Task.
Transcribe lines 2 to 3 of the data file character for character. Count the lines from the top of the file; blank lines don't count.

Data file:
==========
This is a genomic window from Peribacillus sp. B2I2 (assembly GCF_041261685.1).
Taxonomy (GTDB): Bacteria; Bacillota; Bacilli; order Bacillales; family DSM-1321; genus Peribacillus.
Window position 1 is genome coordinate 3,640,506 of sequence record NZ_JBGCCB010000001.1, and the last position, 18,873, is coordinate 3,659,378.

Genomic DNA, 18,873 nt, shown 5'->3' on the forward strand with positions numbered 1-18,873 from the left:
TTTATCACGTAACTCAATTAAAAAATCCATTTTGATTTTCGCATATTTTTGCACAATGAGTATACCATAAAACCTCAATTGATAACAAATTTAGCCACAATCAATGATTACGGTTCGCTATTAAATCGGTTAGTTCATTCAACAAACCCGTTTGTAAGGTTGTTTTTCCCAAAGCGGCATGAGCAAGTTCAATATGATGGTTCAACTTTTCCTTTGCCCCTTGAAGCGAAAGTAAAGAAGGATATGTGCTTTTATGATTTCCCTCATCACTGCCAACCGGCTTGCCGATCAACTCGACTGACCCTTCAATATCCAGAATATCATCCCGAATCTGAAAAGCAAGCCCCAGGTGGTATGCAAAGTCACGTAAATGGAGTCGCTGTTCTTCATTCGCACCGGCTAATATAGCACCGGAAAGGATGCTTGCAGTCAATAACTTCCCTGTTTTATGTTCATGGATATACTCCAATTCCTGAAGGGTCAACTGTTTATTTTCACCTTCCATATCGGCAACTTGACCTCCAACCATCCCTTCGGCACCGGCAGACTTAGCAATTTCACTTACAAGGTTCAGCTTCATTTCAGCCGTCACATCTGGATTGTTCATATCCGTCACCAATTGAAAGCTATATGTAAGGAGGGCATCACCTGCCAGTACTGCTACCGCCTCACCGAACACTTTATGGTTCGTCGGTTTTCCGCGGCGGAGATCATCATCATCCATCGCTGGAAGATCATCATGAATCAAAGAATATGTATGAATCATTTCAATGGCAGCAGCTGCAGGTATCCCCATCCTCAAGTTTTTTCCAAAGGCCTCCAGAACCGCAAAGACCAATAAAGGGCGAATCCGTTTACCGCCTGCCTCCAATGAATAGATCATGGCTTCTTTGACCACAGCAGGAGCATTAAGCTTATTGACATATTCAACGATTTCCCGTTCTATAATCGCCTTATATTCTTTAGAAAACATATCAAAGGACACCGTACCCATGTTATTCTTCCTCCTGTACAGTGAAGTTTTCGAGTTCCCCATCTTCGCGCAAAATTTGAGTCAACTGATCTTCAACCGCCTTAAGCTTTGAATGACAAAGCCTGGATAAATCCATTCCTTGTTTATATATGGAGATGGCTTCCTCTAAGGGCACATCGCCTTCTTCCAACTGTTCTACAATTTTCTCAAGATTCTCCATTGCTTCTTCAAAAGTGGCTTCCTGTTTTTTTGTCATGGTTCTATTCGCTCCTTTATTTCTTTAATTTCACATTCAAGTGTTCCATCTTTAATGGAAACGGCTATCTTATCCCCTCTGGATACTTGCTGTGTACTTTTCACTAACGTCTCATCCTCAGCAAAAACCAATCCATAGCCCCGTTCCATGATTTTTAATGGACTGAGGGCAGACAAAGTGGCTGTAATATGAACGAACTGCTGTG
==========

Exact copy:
Taxonomy (GTDB): Bacteria; Bacillota; Bacilli; order Bacillales; family DSM-1321; genus Peribacillus.
Window position 1 is genome coordinate 3,640,506 of sequence record NZ_JBGCCB010000001.1, and the last position, 18,873, is coordinate 3,659,378.